I saw this up at Kermit the Frog's place, who saw it at Light Reading, started by Cam.
1. The first poem I remember reading/hearing/reacting to was
I remember being forced to read some Robert Louis Stevenson (I think, but not sure) poem as a little kid, in our school reader. The picture next to it was a boy playing with blocks. I hated it. (That pretty much sums up my reading experience of poems until I was in grad school and people actually taught me to read poetry.)
2. I was forced to memorize (name of poem) in school and
I was forced to memorize Goethe's "Erle Konig" (pretend there's an umlaut over the "o"). I didn't do well, and hated it. I totally didn't understand why my German teacher was so in love with romanticism. I still don't understand why anyone is so in love with romanticism. Put it this way, Marlowe's Faustus can take Goethe's Faust in a fight any day of the week, with one Act tied behind its stage.
3. I read poetry because
I really like Kermit's answer, that she (I think!) reads poetry that she's familiar with, and likes rereading. I do, too. Poetry is HARD! I tend to like reading poetry that's playful with words and ideas, that makes me think or laugh, and that feels good on the tongue.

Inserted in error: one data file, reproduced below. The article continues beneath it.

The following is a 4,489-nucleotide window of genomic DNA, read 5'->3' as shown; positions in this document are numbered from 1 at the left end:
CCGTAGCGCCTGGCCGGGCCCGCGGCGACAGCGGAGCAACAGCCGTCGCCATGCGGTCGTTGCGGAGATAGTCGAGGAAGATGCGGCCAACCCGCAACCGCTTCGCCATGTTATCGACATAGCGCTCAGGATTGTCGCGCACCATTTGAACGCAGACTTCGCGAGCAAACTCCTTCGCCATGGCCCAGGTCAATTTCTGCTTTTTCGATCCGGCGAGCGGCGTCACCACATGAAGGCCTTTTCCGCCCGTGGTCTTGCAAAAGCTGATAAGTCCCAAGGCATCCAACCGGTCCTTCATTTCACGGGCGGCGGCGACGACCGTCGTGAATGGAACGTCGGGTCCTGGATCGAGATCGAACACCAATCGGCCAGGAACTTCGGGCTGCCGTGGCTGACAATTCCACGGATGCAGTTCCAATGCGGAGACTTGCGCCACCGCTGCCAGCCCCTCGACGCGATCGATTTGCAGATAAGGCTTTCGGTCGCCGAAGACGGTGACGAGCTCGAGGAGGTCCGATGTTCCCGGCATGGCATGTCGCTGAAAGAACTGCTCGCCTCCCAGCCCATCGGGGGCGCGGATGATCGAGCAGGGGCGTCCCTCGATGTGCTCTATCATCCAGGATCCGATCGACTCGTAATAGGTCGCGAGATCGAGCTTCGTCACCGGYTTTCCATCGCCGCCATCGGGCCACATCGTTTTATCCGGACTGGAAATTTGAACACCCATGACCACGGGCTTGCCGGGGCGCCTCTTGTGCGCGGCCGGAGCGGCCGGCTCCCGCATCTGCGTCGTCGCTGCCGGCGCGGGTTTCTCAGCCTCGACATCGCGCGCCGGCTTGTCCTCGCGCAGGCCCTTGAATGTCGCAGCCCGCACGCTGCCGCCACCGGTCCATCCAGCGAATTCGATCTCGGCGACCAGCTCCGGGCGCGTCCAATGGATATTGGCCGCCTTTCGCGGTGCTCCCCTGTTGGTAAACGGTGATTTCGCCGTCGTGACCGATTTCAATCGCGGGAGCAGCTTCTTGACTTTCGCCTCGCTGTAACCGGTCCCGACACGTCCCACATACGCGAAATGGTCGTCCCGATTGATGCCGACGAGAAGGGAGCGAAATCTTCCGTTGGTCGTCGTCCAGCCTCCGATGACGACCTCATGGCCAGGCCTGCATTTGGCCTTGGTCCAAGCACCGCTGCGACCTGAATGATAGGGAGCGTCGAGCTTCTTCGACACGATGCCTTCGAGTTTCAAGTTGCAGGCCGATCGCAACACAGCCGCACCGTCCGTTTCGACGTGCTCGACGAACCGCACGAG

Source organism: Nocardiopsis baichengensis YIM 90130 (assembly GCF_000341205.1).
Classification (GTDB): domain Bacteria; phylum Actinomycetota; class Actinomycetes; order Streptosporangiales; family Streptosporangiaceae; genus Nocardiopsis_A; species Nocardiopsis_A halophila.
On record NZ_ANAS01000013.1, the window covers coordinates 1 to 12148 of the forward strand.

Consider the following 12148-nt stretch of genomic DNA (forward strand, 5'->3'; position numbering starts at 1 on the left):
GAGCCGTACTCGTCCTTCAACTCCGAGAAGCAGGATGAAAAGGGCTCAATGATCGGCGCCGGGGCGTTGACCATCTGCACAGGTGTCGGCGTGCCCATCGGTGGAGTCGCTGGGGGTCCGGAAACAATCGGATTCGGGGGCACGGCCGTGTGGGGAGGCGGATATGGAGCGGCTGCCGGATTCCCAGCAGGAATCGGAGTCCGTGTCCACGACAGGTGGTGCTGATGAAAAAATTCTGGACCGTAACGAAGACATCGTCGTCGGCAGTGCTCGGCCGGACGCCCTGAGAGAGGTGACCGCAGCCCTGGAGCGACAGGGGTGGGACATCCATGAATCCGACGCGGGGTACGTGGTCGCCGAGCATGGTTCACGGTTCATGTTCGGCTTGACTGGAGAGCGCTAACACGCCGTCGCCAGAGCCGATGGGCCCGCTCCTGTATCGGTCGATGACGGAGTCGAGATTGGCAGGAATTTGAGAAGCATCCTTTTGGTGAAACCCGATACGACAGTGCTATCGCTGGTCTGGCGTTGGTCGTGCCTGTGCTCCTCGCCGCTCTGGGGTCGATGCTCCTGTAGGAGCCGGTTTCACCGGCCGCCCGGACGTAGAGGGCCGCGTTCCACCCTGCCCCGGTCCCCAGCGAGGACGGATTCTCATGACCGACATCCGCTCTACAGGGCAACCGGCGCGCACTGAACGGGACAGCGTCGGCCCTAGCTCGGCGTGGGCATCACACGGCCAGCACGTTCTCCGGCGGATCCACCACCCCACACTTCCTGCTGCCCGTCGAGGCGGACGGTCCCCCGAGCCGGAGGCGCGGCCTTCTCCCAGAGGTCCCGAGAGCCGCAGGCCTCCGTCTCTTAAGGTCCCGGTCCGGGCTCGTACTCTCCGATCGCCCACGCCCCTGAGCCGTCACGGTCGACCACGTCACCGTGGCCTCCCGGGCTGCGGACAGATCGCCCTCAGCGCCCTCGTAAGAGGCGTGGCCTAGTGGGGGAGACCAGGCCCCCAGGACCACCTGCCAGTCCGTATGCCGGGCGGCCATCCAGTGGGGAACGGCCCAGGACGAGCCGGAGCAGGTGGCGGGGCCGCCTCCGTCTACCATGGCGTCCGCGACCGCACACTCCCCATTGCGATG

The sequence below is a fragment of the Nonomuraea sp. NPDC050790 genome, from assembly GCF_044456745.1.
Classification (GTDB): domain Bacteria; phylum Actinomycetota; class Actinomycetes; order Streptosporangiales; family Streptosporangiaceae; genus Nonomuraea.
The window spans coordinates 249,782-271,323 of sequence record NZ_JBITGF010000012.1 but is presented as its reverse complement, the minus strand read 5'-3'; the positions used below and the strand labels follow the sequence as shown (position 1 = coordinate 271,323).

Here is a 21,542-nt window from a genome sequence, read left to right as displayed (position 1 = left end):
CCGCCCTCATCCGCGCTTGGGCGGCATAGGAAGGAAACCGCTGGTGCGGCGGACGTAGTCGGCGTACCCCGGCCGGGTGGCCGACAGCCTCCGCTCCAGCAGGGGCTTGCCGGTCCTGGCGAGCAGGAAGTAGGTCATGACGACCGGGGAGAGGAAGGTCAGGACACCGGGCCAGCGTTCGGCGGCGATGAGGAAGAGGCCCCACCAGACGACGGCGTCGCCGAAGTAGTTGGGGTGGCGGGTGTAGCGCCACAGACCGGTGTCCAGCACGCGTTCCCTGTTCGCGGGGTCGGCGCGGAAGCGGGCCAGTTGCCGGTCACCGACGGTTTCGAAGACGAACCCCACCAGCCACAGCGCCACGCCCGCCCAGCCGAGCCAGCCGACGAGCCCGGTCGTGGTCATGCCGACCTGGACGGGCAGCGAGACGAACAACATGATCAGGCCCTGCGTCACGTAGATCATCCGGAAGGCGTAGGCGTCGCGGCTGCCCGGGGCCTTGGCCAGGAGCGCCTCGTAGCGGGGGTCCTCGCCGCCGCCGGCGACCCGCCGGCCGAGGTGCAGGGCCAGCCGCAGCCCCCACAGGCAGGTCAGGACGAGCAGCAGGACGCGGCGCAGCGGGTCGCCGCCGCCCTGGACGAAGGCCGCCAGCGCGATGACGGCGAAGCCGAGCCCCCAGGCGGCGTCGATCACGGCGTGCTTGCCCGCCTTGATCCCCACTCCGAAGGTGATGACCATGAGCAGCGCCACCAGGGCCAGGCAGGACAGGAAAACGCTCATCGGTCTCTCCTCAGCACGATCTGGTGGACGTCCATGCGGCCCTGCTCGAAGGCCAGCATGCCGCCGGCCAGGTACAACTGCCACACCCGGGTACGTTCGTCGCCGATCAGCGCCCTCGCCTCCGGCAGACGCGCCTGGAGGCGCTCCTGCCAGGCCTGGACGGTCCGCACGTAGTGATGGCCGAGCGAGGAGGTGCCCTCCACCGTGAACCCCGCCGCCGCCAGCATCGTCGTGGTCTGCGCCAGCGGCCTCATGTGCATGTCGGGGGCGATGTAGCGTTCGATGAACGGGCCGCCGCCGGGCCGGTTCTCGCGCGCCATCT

4. A poem or poet I'm likely to think about when asked about a favorite is
Shakespeare's sonnets, the opening of The Faerie Queene, Donne, Herrick. "Dulce et Decorum Est."
5. I don't write poetry, but
When I tried for an assignment in my first college lit class, my iambs all came out trochees. Seriously.
6. My experience with reading poetry differs from my experience with reading other types of literature
Again, Kermit has a great answer. It IS slower. Poetry is like looking at really great art, I need to sit down with it and think, read and reread.
7. I find poetry
Kermit's answer is that she finds poetry underappreciated in her department. That takes me aback in a way, but when I think about it, my department is very heavily novel and short story oriented. We have a poet in creative writing, but other than that, only the people who do older lit much teach poetry or verse per se. My own answer is that I find poetry challenging and exciting because challenging.
8. The last time I heard poetry
Um, people I know tend to spout bits of poetry in the halls, so I hear pieces a lot. One of the local philosophy profs likes to recite Shakespeare sonnets when he sees me, and bits of Shakespeare's dialogue. He's WAY better at it than I am. I'm all "To be or... um..." (shamelessly stolen from Robin Williams).
9. I think poetry is like
Um, I want to say sex, but that's likely to weird people out. It feels good; sometimes familiar is good, and trying new things, and hitting just the right sensual spots in your mouth, and imagery is so important. I so shouldn't go there.